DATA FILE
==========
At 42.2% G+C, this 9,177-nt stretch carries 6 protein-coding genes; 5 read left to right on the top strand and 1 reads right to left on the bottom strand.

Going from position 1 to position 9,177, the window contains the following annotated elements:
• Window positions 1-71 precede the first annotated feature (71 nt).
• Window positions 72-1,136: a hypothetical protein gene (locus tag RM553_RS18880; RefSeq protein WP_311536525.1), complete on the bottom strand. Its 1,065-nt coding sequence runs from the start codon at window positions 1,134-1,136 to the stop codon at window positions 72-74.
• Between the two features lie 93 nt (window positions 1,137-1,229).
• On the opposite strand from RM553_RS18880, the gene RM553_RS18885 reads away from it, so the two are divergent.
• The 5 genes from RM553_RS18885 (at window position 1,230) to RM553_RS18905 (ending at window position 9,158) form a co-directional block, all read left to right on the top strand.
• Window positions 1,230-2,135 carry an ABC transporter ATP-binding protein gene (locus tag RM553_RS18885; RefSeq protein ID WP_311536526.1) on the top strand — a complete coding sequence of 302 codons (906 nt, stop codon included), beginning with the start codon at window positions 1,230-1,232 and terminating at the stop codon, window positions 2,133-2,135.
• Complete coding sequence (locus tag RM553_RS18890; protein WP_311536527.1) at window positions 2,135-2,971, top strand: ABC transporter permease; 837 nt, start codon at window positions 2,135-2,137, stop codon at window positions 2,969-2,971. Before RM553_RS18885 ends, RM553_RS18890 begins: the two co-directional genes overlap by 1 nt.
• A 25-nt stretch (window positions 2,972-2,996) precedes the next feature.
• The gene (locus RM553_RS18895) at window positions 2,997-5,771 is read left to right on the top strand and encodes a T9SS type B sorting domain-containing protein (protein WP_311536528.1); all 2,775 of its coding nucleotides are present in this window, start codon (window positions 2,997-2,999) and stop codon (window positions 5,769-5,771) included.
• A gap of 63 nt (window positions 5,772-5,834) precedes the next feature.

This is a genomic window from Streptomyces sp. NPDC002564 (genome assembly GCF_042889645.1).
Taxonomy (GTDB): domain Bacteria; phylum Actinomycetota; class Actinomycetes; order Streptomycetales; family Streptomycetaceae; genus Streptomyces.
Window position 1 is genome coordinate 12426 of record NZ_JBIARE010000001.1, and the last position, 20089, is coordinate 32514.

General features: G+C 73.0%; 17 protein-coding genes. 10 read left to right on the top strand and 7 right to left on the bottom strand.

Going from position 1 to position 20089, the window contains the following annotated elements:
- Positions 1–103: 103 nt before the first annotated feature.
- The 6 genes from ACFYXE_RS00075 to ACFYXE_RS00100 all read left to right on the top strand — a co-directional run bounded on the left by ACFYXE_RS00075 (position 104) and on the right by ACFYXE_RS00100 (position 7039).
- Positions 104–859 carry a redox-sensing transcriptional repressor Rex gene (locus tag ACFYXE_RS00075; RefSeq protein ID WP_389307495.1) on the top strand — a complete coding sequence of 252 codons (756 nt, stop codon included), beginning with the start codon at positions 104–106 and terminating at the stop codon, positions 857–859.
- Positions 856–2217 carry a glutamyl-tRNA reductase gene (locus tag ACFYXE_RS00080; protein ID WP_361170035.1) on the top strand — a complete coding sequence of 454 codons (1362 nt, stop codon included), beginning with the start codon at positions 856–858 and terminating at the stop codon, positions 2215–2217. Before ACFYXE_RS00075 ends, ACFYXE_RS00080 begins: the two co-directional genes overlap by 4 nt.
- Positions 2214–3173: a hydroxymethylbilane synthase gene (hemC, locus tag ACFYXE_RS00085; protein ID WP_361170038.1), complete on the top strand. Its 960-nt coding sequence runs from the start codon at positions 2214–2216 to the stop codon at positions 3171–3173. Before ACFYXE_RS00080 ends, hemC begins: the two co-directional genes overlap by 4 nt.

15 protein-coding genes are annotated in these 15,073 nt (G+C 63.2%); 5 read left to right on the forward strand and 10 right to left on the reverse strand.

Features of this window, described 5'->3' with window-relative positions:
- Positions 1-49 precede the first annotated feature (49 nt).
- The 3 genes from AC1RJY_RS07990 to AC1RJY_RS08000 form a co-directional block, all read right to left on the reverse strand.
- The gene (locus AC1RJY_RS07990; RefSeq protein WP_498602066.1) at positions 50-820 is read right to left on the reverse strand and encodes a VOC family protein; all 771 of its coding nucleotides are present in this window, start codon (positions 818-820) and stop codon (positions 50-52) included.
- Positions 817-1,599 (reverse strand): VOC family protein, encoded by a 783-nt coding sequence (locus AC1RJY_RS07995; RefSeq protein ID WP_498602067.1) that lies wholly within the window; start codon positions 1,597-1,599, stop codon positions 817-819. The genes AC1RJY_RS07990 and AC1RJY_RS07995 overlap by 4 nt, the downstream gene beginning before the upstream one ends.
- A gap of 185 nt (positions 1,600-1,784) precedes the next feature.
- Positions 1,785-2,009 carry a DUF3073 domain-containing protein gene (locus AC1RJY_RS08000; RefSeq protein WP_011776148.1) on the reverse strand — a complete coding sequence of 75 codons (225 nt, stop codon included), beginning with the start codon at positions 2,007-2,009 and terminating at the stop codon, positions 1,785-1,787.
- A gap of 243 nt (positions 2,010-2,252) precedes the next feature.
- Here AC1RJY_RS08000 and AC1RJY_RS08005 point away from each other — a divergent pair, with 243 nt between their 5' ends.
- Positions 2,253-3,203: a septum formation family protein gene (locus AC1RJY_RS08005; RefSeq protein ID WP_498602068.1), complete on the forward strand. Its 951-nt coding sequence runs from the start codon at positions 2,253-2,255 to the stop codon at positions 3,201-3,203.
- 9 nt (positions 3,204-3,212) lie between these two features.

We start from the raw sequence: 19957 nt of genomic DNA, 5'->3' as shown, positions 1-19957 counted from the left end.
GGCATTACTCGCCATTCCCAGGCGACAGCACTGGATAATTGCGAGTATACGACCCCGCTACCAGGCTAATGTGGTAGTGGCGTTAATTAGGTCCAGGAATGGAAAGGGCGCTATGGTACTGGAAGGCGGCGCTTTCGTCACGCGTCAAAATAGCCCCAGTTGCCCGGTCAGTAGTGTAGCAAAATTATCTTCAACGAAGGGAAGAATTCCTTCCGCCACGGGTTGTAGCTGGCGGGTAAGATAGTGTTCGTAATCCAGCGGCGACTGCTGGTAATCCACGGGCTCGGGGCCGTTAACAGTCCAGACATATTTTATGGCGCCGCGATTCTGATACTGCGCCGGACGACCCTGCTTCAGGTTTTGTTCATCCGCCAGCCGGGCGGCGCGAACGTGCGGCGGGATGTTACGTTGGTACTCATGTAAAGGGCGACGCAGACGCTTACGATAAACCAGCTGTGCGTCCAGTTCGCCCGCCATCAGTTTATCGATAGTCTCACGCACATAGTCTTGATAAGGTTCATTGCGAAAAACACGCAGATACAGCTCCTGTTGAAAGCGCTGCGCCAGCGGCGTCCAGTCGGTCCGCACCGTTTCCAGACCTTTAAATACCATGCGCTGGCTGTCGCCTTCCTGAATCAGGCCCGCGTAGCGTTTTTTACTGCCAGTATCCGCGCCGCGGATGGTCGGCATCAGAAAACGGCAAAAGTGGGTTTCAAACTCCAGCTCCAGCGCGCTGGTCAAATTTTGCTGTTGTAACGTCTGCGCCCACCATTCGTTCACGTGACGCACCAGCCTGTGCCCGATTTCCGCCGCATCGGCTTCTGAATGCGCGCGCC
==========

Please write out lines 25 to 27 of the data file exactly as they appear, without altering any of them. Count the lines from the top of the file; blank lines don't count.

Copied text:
- Positions 1-49 precede the first annotated feature (49 nt).
- The 3 genes from AC1RJY_RS07990 to AC1RJY_RS08000 form a co-directional block, all read right to left on the reverse strand.
- The gene (locus AC1RJY_RS07990; RefSeq protein WP_498602066.1) at positions 50-820 is read right to left on the reverse strand and encodes a VOC family protein; all 771 of its coding nucleotides are present in this window, start codon (positions 818-820) and stop codon (positions 50-52) included.